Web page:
Can you rely on evidence older than six months when applying for a Civil Injunction Order? 


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In the recent case of Birmingham City Council v Pardoe [2016] the High Court specified the circumstances in which conduct occurring before 23 September 2014 was admissible as evidence in a Civil Injunction application.

Birmingham City Council (BCC) applied for a Civil Injunction against various defendants, one of whom was Glenn Pardoe (GP). It was alleged GP, had engaged in anti-social behaviour over many years by targeting elderly and vulnerable people and charging them excessive sums of money for unnecessary building works which were of poor quality.  At trial, BCC was successful in obtaining interim Civil Injunction order, The Court then considered an application by the Defendants to exclude the first 27 of 49 allegations put forward by BCC on the basis that they had taken place prior to 23 September 2014.

This meant that the Court was prevented from considering them by virtue of section 21(7) of the Anti-social Behaviour, Crime and Policing Act 2014 (the Act) which  states that the Court may only take account of conduct occurring up to six months before the commencement date, this being 23 March 2015.

Section 1 of the Act states that the Court may grant a Civil Injunction if two conditions are met:

  1. the Court is satisfied on the balance of probabilities that the Respondent has engaged or threatened to engage in anti-social behaviour; and
  2. the Court considers it just and convenient to grant an Injunction for the purposes of preventing the Respondent from engaging in anti-social behaviour.

The District Judge dismissed the Defendants' application stating that the sub-section should not be construed to mean that the Court could not consider any alleged incident which took place before 23 September 2014 as that would lead to "absurd and unworkable results".

The District Judge concluded that  whilst the Court could not consider the period before 23 September 2014 in relation to the first condition under Section 1 of the Act, it could, and should, consider the period before 23 September 2014 in relation to the second condition (whether it was just and convenient to grant an Injunction).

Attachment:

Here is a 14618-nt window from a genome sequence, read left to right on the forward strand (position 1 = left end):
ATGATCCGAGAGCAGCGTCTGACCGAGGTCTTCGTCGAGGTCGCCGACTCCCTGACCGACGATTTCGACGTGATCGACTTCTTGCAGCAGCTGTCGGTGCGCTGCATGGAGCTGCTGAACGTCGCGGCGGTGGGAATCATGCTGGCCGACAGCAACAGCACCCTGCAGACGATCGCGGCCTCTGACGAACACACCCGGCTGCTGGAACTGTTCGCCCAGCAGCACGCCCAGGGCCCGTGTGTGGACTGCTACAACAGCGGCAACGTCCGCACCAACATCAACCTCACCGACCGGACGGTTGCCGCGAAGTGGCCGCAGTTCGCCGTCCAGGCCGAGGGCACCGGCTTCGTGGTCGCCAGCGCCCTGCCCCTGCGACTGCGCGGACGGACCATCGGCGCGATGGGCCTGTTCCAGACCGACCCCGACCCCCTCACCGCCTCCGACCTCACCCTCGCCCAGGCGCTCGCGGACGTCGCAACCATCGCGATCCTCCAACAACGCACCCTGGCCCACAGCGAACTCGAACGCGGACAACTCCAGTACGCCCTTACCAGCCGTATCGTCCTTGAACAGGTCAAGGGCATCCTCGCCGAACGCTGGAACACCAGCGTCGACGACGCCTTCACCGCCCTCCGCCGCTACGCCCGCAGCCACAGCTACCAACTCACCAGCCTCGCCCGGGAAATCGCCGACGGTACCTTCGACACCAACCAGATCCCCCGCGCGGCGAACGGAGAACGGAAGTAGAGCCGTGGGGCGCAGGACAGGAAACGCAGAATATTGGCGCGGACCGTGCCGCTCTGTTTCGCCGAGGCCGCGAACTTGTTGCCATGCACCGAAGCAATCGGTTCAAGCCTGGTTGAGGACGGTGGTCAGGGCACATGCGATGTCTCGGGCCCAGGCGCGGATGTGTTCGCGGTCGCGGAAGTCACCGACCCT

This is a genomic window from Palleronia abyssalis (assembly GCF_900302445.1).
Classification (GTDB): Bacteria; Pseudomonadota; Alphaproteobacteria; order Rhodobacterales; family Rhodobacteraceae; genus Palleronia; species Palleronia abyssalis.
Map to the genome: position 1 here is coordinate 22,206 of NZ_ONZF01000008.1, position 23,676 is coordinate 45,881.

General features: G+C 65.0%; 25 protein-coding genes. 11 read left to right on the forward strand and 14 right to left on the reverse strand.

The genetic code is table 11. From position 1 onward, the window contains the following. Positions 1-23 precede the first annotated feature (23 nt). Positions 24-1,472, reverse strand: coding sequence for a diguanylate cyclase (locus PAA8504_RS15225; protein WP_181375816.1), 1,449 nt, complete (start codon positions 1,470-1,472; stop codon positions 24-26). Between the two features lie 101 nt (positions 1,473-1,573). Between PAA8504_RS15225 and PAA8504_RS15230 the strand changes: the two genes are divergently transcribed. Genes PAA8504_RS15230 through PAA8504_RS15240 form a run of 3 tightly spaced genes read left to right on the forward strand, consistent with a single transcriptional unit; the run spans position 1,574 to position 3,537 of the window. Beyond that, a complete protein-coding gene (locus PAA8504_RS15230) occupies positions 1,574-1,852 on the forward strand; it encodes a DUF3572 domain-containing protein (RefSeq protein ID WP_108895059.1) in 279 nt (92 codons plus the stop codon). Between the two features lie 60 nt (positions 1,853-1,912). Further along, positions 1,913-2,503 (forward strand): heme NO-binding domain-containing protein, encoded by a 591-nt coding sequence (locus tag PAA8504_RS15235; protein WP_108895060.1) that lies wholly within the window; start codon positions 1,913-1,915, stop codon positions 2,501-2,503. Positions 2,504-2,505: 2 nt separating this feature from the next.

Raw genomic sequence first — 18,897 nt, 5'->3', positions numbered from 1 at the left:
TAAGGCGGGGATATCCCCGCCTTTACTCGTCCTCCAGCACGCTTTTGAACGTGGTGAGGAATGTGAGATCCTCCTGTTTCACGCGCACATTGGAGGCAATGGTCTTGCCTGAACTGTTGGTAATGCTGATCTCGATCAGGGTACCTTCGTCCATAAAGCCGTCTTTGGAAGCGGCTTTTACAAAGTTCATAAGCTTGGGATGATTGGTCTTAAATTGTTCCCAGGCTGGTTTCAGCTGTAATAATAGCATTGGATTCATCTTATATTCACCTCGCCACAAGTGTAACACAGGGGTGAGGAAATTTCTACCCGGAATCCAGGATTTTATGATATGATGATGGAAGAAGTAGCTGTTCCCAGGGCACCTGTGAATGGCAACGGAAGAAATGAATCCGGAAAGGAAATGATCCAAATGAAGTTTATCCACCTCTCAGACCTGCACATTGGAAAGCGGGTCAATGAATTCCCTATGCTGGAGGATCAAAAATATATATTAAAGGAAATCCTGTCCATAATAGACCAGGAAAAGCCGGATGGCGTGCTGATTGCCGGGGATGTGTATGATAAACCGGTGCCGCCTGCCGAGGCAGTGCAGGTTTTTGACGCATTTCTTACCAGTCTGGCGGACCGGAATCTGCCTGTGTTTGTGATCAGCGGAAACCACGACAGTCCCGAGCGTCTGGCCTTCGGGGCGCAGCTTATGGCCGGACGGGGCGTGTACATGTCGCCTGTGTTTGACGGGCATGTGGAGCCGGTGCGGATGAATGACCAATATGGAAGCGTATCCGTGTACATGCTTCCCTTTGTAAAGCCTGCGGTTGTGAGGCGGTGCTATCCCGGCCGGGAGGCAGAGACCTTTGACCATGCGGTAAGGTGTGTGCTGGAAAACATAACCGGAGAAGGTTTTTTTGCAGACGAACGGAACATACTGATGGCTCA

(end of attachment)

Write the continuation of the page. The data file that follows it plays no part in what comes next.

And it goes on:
GP appealed arguing that the limitation period set out in Section 21(7) was clear and unambiguous and applied to both conditions of Section 1 of the Act.  The High Court dismissed this argument and held that: (1) Anti-social behaviour involved a course of conduct. There would usually be an interval of some time between the earliest incident complained of and an application for a Civil Injunction. Section 21(7) served as an "obvious and a sensible" purpose because it allowed BCC to rely on conduct that had occurred during the six months prior to the commencement of the Act as qualifying behaviour when it would otherwise have been limited to acts occurring after the commencement date.

It was also held that the effect of section 21(7) would reduce the longer the Act was in force making it less likely for a social landlord to need to rely on conduct which occurred before the Act commenced.

It was therefore determined that when applying for a Civil Injunction under the Act a Claimant landlord has to satisfy the Court of the first condition in section 1 by proving that a defendant has engaged in anti-social behaviour after 23 September 2014 and if such behaviour was not proved the Court had no jurisdiction to grant an Injunction.

Whilst the 23 September 2014 date will become less troublesome for (social) landlords the longer the Act is in force, this case provides useful clarification on the ability to rely on evidence that pre-dates this date.

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